Before coming to the ER

As a Physician Assistant working in the Emergency Room (ER), I wanted to share a few things that some patients should attempt to do before coming to the ER. Obviously, these tips don’t apply to the person who is unconscious, intubated, and being wheeled into our department by EMS. But some of these tips may may make your hospital stay more pleasant and the whole process run smoother.

Please note, if you feel like you’re having an emergency then do not delay care and call 911.

CALL YOUR FAMILY DOCTOR / SPECIALIST

You have a family doctor, right?

Say you’re having cold symptoms or even just a sore throat (with or without a fever)… does your family doctor’s office have room today for a sick visit? Many offices are setting aside time in the afternoon precisely for this.

This won’t work with every complaint. For example, if you’re having chest pain and you call your family doctor; they’ll likely tell you to go to the ER. But continuance of care is an important consideration and it doesn’t hurt to keep your in the loop.

Likewise, consider that you just had recent surgery or a complicated GI issue. Are you able to get in touch with the surgeon who did the procedure to see what they recommend? Sometimes they have an appointment available that day and are able to take a look at your wound – other times they will relay you to the hospital.

KNOW YOUR MEDICATIONS AND HEALTH HISTORY

If you’re the type of person who is on multiple medications and you wouldn’t be able to recall them – write them down in a word doc and stash that into your purse or wallet. You should also keep track of certain last immunizations such as your TDAP as it is one we ask about often in the ER.

Nowadays you can use apps or even just your smartphone to track your medical records and history. The only reason not to do this is if you have privacy concerns.

Having your medications on hand makes triage a lot easier for the nurse and also helps the person in charge of your care to avoid administering medications that could harm you.

CONSIDER YOUR KIDS & PETS

It’s fine to bring your kids with you to the hospital, but there are some nuances. Would you have someone who can get the kids from daycare or school? Do you have a babysitter on hand? Is your spouse able to leave work early? These are some things to contemplate.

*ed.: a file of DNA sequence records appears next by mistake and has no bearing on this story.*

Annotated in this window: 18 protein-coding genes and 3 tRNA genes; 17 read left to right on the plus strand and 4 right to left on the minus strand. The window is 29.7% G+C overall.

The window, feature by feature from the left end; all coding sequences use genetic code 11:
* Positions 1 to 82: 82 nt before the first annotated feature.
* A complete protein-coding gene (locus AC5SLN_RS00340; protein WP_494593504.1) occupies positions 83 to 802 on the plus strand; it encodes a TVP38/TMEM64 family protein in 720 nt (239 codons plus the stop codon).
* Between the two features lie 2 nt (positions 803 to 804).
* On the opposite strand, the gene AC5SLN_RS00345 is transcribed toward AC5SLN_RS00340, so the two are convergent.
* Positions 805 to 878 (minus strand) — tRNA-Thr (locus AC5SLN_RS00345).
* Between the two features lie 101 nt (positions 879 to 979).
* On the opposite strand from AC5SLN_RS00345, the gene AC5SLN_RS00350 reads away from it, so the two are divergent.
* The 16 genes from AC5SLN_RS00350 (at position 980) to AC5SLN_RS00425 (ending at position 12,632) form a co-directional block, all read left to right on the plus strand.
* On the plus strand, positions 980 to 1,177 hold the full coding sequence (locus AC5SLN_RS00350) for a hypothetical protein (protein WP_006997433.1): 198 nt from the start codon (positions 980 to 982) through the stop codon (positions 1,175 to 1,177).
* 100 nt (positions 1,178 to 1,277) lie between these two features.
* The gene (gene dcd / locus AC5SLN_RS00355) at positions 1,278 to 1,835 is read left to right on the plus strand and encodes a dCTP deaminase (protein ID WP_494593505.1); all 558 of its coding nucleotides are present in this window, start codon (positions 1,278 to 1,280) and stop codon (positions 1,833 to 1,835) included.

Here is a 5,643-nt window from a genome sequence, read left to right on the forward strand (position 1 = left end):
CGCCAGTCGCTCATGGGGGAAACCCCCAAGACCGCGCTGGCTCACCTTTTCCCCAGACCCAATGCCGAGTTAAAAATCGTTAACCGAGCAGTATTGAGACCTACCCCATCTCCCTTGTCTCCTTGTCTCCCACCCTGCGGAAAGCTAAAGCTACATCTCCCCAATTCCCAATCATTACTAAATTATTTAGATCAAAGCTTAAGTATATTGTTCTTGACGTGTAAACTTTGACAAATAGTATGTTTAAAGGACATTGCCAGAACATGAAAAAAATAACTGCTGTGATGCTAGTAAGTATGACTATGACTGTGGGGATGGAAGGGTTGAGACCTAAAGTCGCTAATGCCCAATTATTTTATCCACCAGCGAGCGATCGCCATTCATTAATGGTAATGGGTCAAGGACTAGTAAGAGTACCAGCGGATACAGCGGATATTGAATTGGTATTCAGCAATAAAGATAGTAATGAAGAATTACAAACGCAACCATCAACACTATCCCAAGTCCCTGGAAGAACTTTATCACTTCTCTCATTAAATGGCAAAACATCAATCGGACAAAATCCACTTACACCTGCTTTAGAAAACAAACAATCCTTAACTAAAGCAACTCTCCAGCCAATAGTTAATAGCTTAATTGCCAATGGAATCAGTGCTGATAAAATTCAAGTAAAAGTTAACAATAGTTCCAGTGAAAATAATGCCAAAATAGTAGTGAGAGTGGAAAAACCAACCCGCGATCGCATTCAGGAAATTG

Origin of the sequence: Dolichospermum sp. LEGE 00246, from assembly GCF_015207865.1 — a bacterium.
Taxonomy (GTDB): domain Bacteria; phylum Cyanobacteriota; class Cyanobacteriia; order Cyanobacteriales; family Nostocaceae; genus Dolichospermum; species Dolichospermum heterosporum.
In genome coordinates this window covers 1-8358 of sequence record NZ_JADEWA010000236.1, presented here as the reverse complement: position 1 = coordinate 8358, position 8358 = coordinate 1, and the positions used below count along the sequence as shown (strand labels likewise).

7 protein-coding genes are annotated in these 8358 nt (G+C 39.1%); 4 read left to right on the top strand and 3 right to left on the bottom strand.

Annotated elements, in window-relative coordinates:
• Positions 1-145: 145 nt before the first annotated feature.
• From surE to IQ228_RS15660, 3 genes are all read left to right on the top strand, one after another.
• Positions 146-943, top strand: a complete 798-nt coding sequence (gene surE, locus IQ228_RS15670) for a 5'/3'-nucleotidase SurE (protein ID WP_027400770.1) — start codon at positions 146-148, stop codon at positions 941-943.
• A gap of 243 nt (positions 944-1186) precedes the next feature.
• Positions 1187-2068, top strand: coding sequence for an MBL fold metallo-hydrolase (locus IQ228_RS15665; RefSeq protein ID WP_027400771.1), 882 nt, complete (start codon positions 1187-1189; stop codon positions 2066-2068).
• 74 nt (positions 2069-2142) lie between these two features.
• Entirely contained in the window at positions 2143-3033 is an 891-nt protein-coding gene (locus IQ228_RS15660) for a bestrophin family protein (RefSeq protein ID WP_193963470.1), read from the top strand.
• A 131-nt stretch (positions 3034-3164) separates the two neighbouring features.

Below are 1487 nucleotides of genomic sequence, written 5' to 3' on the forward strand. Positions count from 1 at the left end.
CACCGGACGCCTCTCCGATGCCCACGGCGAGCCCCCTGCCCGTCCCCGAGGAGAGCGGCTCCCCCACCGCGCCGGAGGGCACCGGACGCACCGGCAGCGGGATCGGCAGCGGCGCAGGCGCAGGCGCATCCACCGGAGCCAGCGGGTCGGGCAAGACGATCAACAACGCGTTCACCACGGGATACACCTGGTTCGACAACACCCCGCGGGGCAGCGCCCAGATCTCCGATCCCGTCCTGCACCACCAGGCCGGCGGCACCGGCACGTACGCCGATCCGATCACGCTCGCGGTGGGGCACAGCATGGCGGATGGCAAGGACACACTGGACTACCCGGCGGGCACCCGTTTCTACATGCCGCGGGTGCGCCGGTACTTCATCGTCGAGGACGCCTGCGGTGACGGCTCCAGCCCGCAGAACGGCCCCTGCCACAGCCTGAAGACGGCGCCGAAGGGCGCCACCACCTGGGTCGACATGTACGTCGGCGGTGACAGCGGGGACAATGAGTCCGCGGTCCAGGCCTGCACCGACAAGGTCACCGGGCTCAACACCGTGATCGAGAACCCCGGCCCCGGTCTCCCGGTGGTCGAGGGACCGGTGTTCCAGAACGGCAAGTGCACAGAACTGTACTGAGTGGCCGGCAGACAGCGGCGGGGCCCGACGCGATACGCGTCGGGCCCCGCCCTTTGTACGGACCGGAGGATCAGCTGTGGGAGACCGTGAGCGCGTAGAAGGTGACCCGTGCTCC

Likewise for your pets, you should leave them ample food and bring them inside or take them outside (for the bathroom) before coming to the ER. This is more so true if you don’t have a trustful neighbor or a family member who could do this for you if you’re being admitted to the hospital. You won’t believe how many times we want to admit somebody and they protest or even sign out Against Medical Advice to get their pets situated.

UNDERSTAND YOU MAY BE ADMITTED

If you come to the hospital for any complaint and we evaluate you – just know that we may find something which warrants you having to stay in the hospital.

For example a person with “just a cut” that warranted IV antibiotics, hospitalization and a surgery consult or the diabetic who said their sugar has been high and they’re in DKA.

We will explain the reason we want to keep you in the hospital and what the plan is going forward towards making you better.

The reason for hospitalization may be for something completely unrelated to why you came in.

Or it may be due to the risk factors and your chief complaint. From our standpoint – it’s difficult to let someone with a prior heart attack, multiple cardiac risk factors, and an abnormal ECG to go home after they came in with the complaint of “chest pain.”  Now, compare that to a healthy 30-year old without any family history of sudden cardiac death, no risk factors, and no concerning history or findings.

UNDERSTAND YOU MAY WAIT A WHILE

I hear stories of patients who visit the larger tertiary care centers who spend six or eight hours in the waiting room alone.

Our ER is pretty good at getting people back quickly to be seen. Many of our patients are seen within the first few minutes of arriving to our hospital and leave our facility within 2 hours. While this is typically what happens, you need to understand that the more tests and imaging we require – the longer your stay tends to be.

Believe me, we aren’t trying to keep you around waiting longer for no reason. We want you to go about your normal day if possible. But you put us in a difficult situation when you come to the ER at 3 PM and start demanding to leave at 4 PM because you have some sort of appointment or thing to get done in the next half an hour.

If you’re coming to the ER on your own volition, you should figure the next two to four hours (or more) may be consumed by being at the hospital.

Conclusion

I hope this article helped to highlight a few things you should do or consider before coming to the ER. Any additional tips will be updated at a later time.

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